On March 23rd, 2010, Android Police was born, which makes today our 4th anniversary! While we'd like to have a birthday party with cake, balloons, streamers, punch, pie, and party games (have to keep it clean – this is a party for a four year old, after all), we decided instead to just team up with NVIDIA and give away some killer gadgets. So instead of giving gifts to AP for its birthday, we're actually giving gifts to our readers. Read More
Alas, poor Rando, we knew it well. Actually, not that well - that was kind of the point. This photo sharing app from the developer of Whale Trail eschewed the usual reputation and tagging systems of most photo sharing services in favor of a one-at-a-time approach. But after a Russian programmer created a script to game the system and upload thousands of identical photos, thus funneling all of Rando's unique content to himself, the developers shut down the app and the service. Read More
"Smart contact lens." Get used to that term, even if it makes you cringe - a new patent from Google indicates that at least someone at Mountain View thinks it's a potentially viable idea. Patent Bolt reports on a Google application to the USPTO for "multi-sensor contact lenses," intended primarily as a method for blinking input or input augmentation for wearable devices, or just electronics in general. (Note: this shouldn't be confused with Google's other contact lenses, announced in January as a medical diagnostic device for diabetics.)
The basic idea is that a number of sensors embedded into a contact lens could be used to detect blinks with incredible accuracy. Read More
Say what you will about smartwatches - and we do, at every occasion - but you'll never see a Rolex or Omega watch that improves with just an app update. The latest version of the companion app for Qualcomm's unique Toq does just that, with an emphasis on the watch's built-in activity tracking. Specifically, the 1.4 update allows you to set daily activity goals (a la Nike's Fuelband and other fitness trackers) and access a detailed history of your activity and workouts. Read More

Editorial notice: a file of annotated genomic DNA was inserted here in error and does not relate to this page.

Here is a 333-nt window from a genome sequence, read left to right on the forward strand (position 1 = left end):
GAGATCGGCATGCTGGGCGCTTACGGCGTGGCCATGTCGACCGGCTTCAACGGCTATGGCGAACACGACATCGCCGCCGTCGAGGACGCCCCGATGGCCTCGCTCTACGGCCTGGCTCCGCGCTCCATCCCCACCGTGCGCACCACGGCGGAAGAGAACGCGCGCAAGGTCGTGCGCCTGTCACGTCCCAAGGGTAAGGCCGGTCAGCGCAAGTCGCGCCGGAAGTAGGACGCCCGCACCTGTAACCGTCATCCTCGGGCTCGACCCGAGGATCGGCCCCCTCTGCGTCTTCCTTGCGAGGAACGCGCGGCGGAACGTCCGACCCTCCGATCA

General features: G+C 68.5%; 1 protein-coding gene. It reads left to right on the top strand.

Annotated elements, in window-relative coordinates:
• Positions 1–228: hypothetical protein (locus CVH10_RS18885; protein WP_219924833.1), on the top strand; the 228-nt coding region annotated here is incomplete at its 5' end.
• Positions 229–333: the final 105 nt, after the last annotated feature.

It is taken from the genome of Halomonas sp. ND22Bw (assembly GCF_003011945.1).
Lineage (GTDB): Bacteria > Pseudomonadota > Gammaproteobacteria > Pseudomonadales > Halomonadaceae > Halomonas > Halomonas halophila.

Going to the ball game is wickedly expensive, which is probably why aftermarket ticket services are flourishing. But they're not exactly intuitive: you have to deal with shipping or meeting the seller in person, which is often a huge barrier if you're strapped for time. Enter Gametime, an app previously limited to iOS, which tries to combine great deals on last-minute ticket sales with a friendly, mobile-focused interface.
Here's the gist: sports venues have unsold tickets to a game, which the Gametime app features with significant discounts, "up to 80% off." You buy the tickets through the Gametime app, and immediately after paying you've got a scannable ticket on your phone. Read More
Okay, so that camera voice command Google pointed out the other day wasn't terribly useful, but the new music command is pretty cool. Just pull up voice search in whatever way you prefer, and tell your device to "play some music." That's it – the tunes will flow.
For over a few hours on Monday, several Google services came crashing to a halt. Users all over the world were unable to send messages via Hangouts, engage in video chats, or check Google Voice. Some people trying to create spreadsheets with Sheets were met with 502 errors, and people taking advantage of the multi-player aspect of Google Play Games were also affected. All of this apparently resulted from an oops during a routine hardware maintenance event where the company miscalculated available capacity. Read More
Update: The OTA is now live (thanks, Michael Tomy)!
Good grief, AT&T, you're not usually so far behind the pack. I imagine your Moto X customers, who've had to wait behind their counterparts at Verizon, Sprint, US Cellular, and T-Mobile/unlocked carriers for the update to the slightly newer version of KitKat, aren't pleased. But if an updated Motorola support page is any indication, it looks like the Android 4.4.2 over-the-air update may be coming very soon. Read More
Every once in a while, a product comes along that changes our perception of what a particular category of device can be. A device that breaks the mold and becomes something more. Something better. Something that revolutionizes work, play, or both. A thoughtful, well-designed product for the masses.
This is not one of those times.
This is one of those times when a company talks up a product, only to leave its users completely unsatisfied – not that many of you have heard of Snakebyte Vyper in the first place. Read More